I also have a solid history of success with the marathon double (Effin' J definition of a marathon double: running two marathons within 8 weeks or less of each other). In fact, this will be the 4th time in my short running career that I have pulled a marathon double. My first double was between my 3rd and 4th marathons. I ran the Bizz Johnson Trail Marathon in 3:35 in October 2005 and then went on 7 weeks later to run CIM in 3:20. My next double came in 2006 where I ran the Chicago Marathon in 3:07 in late October and ran CIM 5 weeks later in 3:03. My third double was last year, running Marine Corps in 2:57 and 5 weeks later running CIM in 2:50. There's a pattern that emerges here: I run faster in the second race, but that second race has always been CIM.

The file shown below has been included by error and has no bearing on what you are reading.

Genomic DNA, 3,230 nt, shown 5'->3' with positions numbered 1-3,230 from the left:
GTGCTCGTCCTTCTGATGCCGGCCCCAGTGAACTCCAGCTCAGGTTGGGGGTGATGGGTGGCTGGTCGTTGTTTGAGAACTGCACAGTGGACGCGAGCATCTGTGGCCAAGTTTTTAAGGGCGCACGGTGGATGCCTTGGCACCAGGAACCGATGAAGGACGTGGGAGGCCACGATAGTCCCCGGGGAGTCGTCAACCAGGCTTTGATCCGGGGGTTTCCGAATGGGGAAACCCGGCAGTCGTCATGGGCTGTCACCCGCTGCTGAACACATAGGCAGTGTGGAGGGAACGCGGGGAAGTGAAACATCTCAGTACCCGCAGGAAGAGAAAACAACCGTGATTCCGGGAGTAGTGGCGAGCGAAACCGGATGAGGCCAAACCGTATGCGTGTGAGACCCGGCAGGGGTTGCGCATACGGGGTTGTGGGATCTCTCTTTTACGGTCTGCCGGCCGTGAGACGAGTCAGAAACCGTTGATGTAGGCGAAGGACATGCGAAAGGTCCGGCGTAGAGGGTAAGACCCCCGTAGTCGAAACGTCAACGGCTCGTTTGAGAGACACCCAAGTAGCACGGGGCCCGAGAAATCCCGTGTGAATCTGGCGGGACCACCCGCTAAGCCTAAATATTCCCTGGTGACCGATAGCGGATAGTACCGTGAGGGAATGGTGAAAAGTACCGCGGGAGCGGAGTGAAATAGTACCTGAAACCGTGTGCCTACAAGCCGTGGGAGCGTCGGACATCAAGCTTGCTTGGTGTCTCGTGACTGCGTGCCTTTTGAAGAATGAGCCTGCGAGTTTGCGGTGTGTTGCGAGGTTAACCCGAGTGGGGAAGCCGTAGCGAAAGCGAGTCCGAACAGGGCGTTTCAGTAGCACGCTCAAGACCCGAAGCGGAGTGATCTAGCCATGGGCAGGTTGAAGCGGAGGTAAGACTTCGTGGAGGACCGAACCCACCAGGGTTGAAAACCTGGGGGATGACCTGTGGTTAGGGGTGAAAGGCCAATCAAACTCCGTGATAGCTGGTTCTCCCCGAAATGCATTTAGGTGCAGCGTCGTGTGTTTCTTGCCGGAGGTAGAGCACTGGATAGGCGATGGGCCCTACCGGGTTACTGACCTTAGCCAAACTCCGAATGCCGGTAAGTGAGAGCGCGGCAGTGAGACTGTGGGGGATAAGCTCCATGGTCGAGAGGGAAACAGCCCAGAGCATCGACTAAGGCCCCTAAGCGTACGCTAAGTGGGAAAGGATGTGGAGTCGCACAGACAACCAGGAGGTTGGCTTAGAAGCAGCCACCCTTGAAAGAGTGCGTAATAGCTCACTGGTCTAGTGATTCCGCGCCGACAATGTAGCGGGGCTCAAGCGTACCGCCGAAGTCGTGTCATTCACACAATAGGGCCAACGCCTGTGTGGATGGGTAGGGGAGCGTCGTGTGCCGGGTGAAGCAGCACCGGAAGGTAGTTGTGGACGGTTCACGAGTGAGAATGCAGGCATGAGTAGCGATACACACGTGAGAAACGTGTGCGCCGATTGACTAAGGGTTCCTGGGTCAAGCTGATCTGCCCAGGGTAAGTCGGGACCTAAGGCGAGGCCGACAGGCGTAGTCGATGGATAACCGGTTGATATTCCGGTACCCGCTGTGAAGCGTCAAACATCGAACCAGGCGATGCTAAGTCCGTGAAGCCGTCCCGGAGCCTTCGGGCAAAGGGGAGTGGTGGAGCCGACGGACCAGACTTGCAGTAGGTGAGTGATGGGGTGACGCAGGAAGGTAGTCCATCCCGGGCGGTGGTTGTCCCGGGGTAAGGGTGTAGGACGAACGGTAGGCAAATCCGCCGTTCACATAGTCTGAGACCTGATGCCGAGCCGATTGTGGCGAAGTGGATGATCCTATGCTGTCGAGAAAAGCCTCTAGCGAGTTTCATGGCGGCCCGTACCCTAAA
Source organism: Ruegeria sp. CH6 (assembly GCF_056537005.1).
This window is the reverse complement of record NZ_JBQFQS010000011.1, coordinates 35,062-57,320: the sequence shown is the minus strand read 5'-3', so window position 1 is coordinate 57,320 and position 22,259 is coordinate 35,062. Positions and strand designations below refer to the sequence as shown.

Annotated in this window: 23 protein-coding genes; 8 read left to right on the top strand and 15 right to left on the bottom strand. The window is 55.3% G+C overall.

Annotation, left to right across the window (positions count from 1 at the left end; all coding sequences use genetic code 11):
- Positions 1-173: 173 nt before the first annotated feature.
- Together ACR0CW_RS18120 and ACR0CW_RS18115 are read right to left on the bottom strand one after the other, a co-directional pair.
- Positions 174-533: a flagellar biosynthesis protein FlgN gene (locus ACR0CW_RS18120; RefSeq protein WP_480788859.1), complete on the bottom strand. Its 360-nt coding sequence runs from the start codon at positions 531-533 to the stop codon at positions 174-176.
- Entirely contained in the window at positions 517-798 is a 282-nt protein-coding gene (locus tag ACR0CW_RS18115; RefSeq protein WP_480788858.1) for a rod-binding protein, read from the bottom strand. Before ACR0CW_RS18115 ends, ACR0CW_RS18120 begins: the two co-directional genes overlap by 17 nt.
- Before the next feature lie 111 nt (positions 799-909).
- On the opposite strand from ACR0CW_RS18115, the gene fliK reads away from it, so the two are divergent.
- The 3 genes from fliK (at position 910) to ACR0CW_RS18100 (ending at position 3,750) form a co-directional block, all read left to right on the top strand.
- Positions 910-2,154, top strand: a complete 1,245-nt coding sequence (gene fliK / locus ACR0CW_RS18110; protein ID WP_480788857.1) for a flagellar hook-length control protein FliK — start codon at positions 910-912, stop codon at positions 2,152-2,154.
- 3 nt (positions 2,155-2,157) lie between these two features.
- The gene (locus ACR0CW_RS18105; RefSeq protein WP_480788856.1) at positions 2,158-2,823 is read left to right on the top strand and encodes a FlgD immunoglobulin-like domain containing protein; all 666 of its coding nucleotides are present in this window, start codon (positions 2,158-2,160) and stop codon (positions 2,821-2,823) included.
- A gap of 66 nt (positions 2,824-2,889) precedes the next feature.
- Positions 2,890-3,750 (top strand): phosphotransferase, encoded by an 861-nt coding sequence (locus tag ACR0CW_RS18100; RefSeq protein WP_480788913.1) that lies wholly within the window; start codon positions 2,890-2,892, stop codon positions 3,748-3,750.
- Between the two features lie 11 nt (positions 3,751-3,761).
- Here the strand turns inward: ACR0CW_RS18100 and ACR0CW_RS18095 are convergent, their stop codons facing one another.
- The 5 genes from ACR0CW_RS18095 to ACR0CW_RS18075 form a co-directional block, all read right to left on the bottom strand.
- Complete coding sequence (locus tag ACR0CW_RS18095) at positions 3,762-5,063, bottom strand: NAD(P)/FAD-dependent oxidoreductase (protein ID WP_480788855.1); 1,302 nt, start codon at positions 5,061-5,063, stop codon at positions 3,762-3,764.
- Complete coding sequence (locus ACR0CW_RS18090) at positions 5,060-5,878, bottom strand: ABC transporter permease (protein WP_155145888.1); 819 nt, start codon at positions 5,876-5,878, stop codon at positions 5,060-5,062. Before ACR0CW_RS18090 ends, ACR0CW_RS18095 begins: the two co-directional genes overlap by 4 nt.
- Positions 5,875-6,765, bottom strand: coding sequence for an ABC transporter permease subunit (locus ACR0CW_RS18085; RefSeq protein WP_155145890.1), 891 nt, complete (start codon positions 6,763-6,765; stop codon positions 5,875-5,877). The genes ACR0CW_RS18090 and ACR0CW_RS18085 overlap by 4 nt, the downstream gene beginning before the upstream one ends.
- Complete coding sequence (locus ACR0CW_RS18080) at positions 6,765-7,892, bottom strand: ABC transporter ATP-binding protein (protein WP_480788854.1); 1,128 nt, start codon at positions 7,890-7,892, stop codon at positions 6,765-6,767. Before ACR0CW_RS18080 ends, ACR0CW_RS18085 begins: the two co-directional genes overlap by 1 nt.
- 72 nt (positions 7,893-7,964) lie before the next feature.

How am I training between marathons? In the first 4 days after Twin Cities, I walked my dogs for exercise for a couple of miles each day. My program had the option of pool running on those days, but I have never done pool running so, it would have taken a lot more effort than I wanted to expend to make that happen. Thursday, I spent 60 minutes on the elliptical machine at the gym. Luckily, Sprinkles kept me company, so the time flew by. Yesterday, I ran for 6 easy miles (it was supposed to be 3--I know, bad Effin' J). After the run, I hopped on the elliptical for 74 minutes to get in a total of 2 hours of training between the run and the machine. Part of the reason I ran a little longer was to avoid having to sit on a machine for 90+ minutes. As it turned out, I was able to read a magazine while listening to music and finished up listening to a book on MP3. I was surprised how fast the time went by. I start back to regular running tomorrow, but it is all easy running until the weekend. I'll do a couple rounds of my weight training program next week too and a few days with cross training in addition to the daily running. Next Saturday, I'll do a longer and harder workout and then will begin my taper for the marathon as normal.